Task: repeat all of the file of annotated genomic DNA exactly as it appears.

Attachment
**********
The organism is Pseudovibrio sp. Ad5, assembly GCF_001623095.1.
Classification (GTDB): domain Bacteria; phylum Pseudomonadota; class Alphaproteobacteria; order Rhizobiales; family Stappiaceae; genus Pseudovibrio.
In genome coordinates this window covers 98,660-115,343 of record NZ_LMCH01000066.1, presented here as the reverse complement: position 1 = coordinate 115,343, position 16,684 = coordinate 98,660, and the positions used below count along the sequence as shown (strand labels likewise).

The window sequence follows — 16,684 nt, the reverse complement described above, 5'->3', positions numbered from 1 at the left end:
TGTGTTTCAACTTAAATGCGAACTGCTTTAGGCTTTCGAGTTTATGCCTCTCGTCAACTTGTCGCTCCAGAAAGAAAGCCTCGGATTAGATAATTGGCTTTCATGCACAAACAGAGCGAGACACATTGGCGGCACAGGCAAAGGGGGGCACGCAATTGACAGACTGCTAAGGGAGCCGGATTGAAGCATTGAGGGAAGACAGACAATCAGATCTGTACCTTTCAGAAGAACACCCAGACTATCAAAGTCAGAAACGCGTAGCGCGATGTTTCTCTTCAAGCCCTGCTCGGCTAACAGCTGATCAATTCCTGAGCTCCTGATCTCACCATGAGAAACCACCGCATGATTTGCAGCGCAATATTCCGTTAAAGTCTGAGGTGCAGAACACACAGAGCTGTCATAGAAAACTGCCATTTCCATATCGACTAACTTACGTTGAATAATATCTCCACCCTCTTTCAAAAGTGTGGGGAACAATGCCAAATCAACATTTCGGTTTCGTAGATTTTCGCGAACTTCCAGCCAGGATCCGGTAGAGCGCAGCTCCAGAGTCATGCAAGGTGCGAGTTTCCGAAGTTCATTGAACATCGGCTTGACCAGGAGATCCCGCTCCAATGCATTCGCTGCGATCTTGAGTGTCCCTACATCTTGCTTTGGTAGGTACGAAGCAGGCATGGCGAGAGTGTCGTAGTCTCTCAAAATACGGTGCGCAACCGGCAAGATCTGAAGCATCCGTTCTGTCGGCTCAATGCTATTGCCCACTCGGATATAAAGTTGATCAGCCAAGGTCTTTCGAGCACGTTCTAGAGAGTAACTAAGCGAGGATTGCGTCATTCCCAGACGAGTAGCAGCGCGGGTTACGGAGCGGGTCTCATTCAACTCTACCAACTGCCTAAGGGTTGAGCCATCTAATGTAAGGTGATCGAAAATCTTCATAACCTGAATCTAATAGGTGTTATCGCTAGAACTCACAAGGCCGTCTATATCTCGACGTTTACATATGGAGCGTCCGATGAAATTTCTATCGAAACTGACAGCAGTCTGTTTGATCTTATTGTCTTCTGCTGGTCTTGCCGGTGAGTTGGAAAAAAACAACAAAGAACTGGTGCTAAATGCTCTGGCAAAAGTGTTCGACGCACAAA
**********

The organism is Pseudovibrio sp. Ad5, assembly GCF_001623095.1.
Classification (GTDB): domain Bacteria; phylum Pseudomonadota; class Alphaproteobacteria; order Rhizobiales; family Stappiaceae; genus Pseudovibrio.
In genome coordinates this window covers 98,660-115,343 of record NZ_LMCH01000066.1, presented here as the reverse complement: position 1 = coordinate 115,343, position 16,684 = coordinate 98,660, and the positions used below count along the sequence as shown (strand labels likewise).

The window sequence follows — 16,684 nt, the reverse complement described above, 5'->3', positions numbered from 1 at the left end:
TGTGTTTCAACTTAAATGCGAACTGCTTTAGGCTTTCGAGTTTATGCCTCTCGTCAACTTGTCGCTCCAGAAAGAAAGCCTCGGATTAGATAATTGGCTTTCATGCACAAACAGAGCGAGACACATTGGCGGCACAGGCAAAGGGGGGCACGCAATTGACAGACTGCTAAGGGAGCCGGATTGAAGCATTGAGGGAAGACAGACAATCAGATCTGTACCTTTCAGAAGAACACCCAGACTATCAAAGTCAGAAACGCGTAGCGCGATGTTTCTCTTCAAGCCCTGCTCGGCTAACAGCTGATCAATTCCTGAGCTCCTGATCTCACCATGAGAAACCACCGCATGATTTGCAGCGCAATATTCCGTTAAAGTCTGAGGTGCAGAACACACAGAGCTGTCATAGAAAACTGCCATTTCCATATCGACTAACTTACGTTGAATAATATCTCCACCCTCTTTCAAAAGTGTGGGGAACAATGCCAAATCAACATTTCGGTTTCGTAGATTTTCGCGAACTTCCAGCCAGGATCCGGTAGAGCGCAGCTCCAGAGTCATGCAAGGTGCGAGTTTCCGAAGTTCATTGAACATCGGCTTGACCAGGAGATCCCGCTCCAATGCATTCGCTGCGATCTTGAGTGTCCCTACATCTTGCTTTGGTAGGTACGAAGCAGGCATGGCGAGAGTGTCGTAGTCTCTCAAAATACGGTGCGCAACCGGCAAGATCTGAAGCATCCGTTCTGTCGGCTCAATGCTATTGCCCACTCGGATATAAAGTTGATCAGCCAAGGTCTTTCGAGCACGTTCTAGAGAGTAACTAAGCGAGGATTGCGTCATTCCCAGACGAGTAGCAGCGCGGGTTACGGAGCGGGTCTCATTCAACTCTACCAACTGCCTAAGGGTTGAGCCATCTAATGTAAGGTGATCGAAAATCTTCATAACCTGAATCTAATAGGTGTTATCGCTAGAACTCACAAGGCCGTCTATATCTCGACGTTTACATATGGAGCGTCCGATGAAATTTCTATCGAAACTGACAGCAGTCTGTTTGATCTTATTGTCTTCTGCTGGTCTTGCCGGTGAGTTGGAAAAAAACAACAAAGAACTGGTGCTAAATGCTCTGGCAAAAGTGTTCGACGCACAAA